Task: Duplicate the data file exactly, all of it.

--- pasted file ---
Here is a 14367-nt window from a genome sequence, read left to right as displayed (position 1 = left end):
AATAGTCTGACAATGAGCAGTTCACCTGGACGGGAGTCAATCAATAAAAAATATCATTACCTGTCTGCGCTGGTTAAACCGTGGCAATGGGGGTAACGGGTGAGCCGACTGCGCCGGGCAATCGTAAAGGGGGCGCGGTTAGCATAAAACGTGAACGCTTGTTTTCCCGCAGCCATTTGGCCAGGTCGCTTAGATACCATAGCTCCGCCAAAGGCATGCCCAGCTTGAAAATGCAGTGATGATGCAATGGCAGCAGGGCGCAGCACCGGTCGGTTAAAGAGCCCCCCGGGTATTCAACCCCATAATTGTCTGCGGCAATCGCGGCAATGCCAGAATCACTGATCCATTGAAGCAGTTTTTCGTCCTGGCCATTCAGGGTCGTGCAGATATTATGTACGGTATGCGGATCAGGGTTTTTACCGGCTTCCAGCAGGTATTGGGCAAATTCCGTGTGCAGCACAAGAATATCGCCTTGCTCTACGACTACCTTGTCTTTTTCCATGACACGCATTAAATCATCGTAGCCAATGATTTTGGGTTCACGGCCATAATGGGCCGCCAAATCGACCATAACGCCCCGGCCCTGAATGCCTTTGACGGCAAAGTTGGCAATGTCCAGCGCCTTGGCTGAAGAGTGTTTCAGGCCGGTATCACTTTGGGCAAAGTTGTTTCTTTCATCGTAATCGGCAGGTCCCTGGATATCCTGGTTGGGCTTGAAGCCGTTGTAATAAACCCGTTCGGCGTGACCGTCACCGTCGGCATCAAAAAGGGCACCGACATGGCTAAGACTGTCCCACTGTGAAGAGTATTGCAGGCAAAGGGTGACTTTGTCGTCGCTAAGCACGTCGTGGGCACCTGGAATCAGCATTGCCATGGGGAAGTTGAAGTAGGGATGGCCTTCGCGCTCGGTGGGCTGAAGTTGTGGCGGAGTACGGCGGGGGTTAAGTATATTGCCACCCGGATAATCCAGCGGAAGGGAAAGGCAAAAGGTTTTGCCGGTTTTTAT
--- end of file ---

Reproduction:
Here is a 14367-nt window from a genome sequence, read left to right as displayed (position 1 = left end):
AATAGTCTGACAATGAGCAGTTCACCTGGACGGGAGTCAATCAATAAAAAATATCATTACCTGTCTGCGCTGGTTAAACCGTGGCAATGGGGGTAACGGGTGAGCCGACTGCGCCGGGCAATCGTAAAGGGGGCGCGGTTAGCATAAAACGTGAACGCTTGTTTTCCCGCAGCCATTTGGCCAGGTCGCTTAGATACCATAGCTCCGCCAAAGGCATGCCCAGCTTGAAAATGCAGTGATGATGCAATGGCAGCAGGGCGCAGCACCGGTCGGTTAAAGAGCCCCCCGGGTATTCAACCCCATAATTGTCTGCGGCAATCGCGGCAATGCCAGAATCACTGATCCATTGAAGCAGTTTTTCGTCCTGGCCATTCAGGGTCGTGCAGATATTATGTACGGTATGCGGATCAGGGTTTTTACCGGCTTCCAGCAGGTATTGGGCAAATTCCGTGTGCAGCACAAGAATATCGCCTTGCTCTACGACTACCTTGTCTTTTTCCATGACACGCATTAAATCATCGTAGCCAATGATTTTGGGTTCACGGCCATAATGGGCCGCCAAATCGACCATAACGCCCCGGCCCTGAATGCCTTTGACGGCAAAGTTGGCAATGTCCAGCGCCTTGGCTGAAGAGTGTTTCAGGCCGGTATCACTTTGGGCAAAGTTGTTTCTTTCATCGTAATCGGCAGGTCCCTGGATATCCTGGTTGGGCTTGAAGCCGTTGTAATAAACCCGTTCGGCGTGACCGTCACCGTCGGCATCAAAAAGGGCACCGACATGGCTAAGACTGTCCCACTGTGAAGAGTATTGCAGGCAAAGGGTGACTTTGTCGTCGCTAAGCACGTCGTGGGCACCTGGAATCAGCATTGCCATGGGGAAGTTGAAGTAGGGATGGCCTTCGCGCTCGGTGGGCTGAAGTTGTGGCGGAGTACGGCGGGGGTTAAGTATATTGCCACCCGGATAATCCAGCGGAAGGGAAAGGCAAAAGGTTTTGCCGGTTTTTAT